Editorials

Dealing with Burnout

As we near the end of the first semester, burnout is very common among students. Staying awake in class becomes harder, assignments and homework appear more daunting, and everything is overwhelming. Fortunately, the winter break is upon us, and is a perfect opportunity to overcome burnout. Spending time sleeping, hanging out with friends or doing nothing are some beneficial ways to overcome burnout before school resumes in the new year.

Sleep is a very important factor to functioning well, and many students don’t get nearly enough sleep. Studies recognize that most Canadian teenagers get between 6.5-7.5 hours of sleep when they should be getting eight. Some students may also feel this average of sleep is much higher than theirs. But the break is a perfect opportunity to catch up on sleep, and to set a better sleep schedule. When the body gets enough sleep, it feels more energized and can function better, which can help with staying focused.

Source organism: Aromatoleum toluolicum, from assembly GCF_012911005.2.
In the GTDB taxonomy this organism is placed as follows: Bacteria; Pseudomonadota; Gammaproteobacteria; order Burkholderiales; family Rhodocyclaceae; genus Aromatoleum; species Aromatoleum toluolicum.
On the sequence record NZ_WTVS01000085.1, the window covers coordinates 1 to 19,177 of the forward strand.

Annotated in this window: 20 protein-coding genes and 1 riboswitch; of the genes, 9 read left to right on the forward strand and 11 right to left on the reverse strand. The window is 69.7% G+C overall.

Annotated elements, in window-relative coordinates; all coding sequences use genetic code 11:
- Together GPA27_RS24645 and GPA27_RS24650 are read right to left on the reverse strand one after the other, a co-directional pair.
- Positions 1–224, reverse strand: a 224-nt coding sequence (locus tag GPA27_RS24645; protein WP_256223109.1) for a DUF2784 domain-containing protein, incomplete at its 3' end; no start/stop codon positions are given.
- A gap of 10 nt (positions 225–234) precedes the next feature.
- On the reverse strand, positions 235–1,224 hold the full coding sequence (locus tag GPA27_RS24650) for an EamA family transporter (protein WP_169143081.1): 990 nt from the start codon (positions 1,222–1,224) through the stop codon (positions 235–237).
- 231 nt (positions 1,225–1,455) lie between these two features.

With all the assignments, homework, club activities and other extracurriculars, it can be hard to make time for family and friends. The more extroverted students may find it draining to be away from loved ones as well. There are many activities currently available over the break. Skating, sledding and hiking are some examples, all while following social distancing guidelines. If you’re more of a homebody, board games, video games, and virtual movie nights are all safe ways to hang out with family and friends.  

There are many different ways to burn out, just as there are different solutions for different people. Some people may be drained from socializing, school, etc. In short, the break is a perfect opportunity to work on what makes you happy!

 

By Emma Assad

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